Illinois Public Media is committed to having calm and comprehensive discussions about reducing gun violence in Champaign-Urbana. Our fourth “News, Brews and Beatz” discussion happens on the evening of Monday, May 9, 2022. Illinois Public Media News and Public Affairs Director Reginald Hardwick previewed the next discussion with Morning Edition host Brian Moline.
Brian: What will be Monday’s focus?
Reginald: We will be talking with 4 professional men who come from all walks of life and have differing views of how to impact this crisis. We’ll talk with University of Illinois Music Audio professor Lamont Holden. He teaches music technology and how to make ‘hip-hop beats’ to U of I students. We’ll speak with Eric Minor, Chief Marketing Officer at the University of Illinois. He grew up in Champaign, pushed by his parents to pursue an education. Also joining us is Samuel M. Smith. He is the Director of Civic Engagement and Social Practice at the Krannert Center for Performing Arts. And we’ll talk with State Farm Agent Joe Stovall. He grew up in Champaign, earned a degree in Chemistry, and worked for Dow Chemical before switching to a career with State Farm. As always, the co-moderator will be Tracy Parsons, Community Relations Manager for the City of Champaign.
Brian: Why talk with 4 professional men?
Reginald: All 4 men have varying lived experiences in growing up in Black communities and becoming successful in their careers. Some of them grew up with 2 parents at home their entire childhood. Some were raised by single parents. One panelist rose from a poor childhood in the South to attend private schools and colleges thanks partly to a teacher who looked out for him. All 4 men have viewpoints of how we got to this point with violence and some solutions that may help end it.
Brian: What is the status of violence in our community currently?
Reginald: According to the News Gazette, the City of Champaign recorded 34 shootings between January and the end of March. That’s down from more than 40 last year. Seventeen people were killed by gunfire last year in Champaign… and 10 in Urbana. Those are all-time highs.
Brian: News, Brews and Beatz started last fall. How have the discussions changed?
Reginald: We’ve gone into all of these forums thinking about the root causes of the violence and having our experts, many who deal directly with children in Champaign Urbana, have the conversation that’s not being heard broadly. For example, our November discussion focused on mental health. Some of the shooters, who are in their teens or early 20’s, have experienced trauma – such as violence in their childhood – and lacked access to mental health services. It wasn’t that their families didn’t care. But affordable mental health care, especially for young adults, hasn’t existed for years. So the violence cycle continues. Earlier this spring, we talked with 4 principals from local schools. They talked a lot about the disconnect many youth feel in this community because there are a lot of resources for university students but not much for young people in elementary, middle and high schools.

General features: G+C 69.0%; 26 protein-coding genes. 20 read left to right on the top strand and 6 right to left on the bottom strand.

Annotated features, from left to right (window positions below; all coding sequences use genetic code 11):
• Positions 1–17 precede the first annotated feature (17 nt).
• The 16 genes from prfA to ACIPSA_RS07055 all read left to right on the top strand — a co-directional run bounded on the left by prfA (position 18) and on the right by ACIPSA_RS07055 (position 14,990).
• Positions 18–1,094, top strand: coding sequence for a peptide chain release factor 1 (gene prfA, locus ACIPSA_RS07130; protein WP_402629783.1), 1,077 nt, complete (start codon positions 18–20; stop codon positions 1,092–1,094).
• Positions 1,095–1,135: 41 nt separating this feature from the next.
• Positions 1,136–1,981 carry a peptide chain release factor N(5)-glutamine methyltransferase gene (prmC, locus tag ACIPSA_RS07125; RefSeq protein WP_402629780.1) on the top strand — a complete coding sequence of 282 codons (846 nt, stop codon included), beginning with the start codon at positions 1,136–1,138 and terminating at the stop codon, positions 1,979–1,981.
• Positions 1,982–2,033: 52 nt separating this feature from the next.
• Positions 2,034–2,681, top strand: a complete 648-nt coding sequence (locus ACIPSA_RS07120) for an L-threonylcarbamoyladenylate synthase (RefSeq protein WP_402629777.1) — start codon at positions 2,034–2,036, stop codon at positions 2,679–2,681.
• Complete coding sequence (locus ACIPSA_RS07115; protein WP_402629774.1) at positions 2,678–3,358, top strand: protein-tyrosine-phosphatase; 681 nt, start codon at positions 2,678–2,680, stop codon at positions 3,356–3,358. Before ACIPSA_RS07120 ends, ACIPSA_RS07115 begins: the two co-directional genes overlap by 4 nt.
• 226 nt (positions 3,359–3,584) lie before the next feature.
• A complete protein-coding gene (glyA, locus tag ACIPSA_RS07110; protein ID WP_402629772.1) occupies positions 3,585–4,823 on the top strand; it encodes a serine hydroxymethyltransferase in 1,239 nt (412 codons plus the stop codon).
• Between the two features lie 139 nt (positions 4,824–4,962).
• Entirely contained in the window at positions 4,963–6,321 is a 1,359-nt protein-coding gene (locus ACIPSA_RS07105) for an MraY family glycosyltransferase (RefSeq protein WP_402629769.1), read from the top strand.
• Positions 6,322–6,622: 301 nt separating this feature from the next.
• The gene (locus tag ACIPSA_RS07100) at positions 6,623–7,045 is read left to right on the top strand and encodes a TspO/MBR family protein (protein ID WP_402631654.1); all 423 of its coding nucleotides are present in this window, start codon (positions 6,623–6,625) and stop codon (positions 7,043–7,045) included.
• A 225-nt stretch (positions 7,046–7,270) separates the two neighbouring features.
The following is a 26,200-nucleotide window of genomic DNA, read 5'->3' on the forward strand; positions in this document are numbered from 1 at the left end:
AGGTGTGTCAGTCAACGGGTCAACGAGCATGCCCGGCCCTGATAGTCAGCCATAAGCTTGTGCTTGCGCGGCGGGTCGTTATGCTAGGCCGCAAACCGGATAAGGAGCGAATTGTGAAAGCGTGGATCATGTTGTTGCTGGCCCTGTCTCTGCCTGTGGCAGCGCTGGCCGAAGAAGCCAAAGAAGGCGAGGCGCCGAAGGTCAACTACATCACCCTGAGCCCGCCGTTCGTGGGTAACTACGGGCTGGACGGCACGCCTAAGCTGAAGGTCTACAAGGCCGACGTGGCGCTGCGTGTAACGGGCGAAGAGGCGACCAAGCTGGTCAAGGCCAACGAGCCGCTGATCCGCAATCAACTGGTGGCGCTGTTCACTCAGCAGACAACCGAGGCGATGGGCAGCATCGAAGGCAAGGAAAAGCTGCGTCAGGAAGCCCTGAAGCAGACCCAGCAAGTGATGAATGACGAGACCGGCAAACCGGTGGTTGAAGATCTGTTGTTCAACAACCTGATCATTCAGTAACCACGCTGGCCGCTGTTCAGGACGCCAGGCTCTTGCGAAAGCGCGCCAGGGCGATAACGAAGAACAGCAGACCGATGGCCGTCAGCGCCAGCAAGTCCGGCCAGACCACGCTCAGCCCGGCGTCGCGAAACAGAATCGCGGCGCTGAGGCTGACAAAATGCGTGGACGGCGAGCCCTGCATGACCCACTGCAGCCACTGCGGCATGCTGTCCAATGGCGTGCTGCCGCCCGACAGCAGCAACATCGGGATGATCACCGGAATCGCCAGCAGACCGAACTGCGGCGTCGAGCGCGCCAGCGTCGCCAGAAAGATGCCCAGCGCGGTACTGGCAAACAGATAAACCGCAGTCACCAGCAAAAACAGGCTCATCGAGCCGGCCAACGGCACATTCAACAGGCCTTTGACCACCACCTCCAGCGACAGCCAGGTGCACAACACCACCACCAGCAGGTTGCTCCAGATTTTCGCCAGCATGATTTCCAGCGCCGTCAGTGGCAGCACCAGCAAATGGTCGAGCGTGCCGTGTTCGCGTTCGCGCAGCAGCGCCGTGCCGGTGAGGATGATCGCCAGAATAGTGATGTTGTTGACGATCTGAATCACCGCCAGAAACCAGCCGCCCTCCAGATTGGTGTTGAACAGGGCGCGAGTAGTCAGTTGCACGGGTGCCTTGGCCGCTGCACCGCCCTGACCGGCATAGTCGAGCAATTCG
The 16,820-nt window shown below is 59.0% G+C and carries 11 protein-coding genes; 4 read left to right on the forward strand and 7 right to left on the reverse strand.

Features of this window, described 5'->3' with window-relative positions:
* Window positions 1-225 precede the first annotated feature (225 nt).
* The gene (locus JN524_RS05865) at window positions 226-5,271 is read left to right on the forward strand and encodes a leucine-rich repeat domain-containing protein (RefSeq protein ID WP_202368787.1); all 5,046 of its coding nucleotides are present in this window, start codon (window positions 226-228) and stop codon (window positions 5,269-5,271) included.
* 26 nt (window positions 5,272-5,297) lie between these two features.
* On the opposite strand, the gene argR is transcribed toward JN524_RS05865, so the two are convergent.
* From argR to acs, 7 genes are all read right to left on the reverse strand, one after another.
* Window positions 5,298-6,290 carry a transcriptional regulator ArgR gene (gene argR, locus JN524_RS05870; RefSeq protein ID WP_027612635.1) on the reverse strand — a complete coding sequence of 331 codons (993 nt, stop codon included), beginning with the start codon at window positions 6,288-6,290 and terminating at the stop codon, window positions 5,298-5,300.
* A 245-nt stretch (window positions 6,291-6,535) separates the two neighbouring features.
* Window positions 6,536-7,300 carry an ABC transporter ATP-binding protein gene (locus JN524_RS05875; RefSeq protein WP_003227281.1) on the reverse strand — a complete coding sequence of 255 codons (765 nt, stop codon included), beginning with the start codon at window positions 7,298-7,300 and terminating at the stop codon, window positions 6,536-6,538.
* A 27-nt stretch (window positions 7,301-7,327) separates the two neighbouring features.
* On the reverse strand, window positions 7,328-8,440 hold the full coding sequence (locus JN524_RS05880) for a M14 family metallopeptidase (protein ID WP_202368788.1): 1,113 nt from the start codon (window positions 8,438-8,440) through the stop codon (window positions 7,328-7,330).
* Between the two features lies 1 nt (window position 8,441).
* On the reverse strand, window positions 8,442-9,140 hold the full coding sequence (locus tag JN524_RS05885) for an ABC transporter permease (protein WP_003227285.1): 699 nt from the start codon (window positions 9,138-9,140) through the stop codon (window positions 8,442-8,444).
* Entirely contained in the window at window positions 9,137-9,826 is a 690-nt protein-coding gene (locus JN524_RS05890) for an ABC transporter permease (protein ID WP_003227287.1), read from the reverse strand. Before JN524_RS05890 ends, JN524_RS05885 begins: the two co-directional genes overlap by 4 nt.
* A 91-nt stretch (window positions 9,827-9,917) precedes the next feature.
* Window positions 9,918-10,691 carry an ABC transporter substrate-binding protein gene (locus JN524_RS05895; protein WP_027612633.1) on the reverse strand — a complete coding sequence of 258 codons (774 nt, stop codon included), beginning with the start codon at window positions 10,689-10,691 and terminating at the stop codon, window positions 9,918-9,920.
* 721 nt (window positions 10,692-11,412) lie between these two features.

Brian: Where can people watch and ask questions on Monday night?
Reginald: You’re invited to come over to Pour Bros Tap Room in downtown Champaign. Grab a seat in person by 6:00 p.m., the forum starts right around that time. We’ll also stream the discussion on the Illinois Public Media Facebook page and YouTube Channel. If you’re a beer connoisseur, you’re welcome to purchase a cool brew from dozens of pour it yourself taps. If beer isn’t your thing, that’s fine – you can join me in drinking water after all it will be nearly 90 degrees on Monday afternoon! There will also be food to buy from The Stufft Bird in case you’re hungry.
Brian: When does the “Beatz” in News, Brews and Beatz happen?
Reginald: Before and after our panel discussion, DJ-Icy-Dre’ will spin some old school R&B and Hip Hop. We also take a 15 minute intermission during the discussion. And while DJ Icy-Dre’ is playing the music, a speed paint artist will create art to the music! And also, listen for provocative poetry from artist Missy Richland. So yes, we’ll have important discussions but also have some fun and encourage the conversations to continue long after our microphones are turned off.
Brian: Any arising themes from all of these forums?
Reginald: I don’t want to sound cliché but all of our experts from mental health to schools to a midnight basketball program say Champaign-Urbana needs to allocate resources and people to connecting with young people. That come include Boys and Girls clubs in more neighborhoods or having someone a teen or young adults can call in the middle of the night when they may thinking of shooting or settling a dispute with a gun.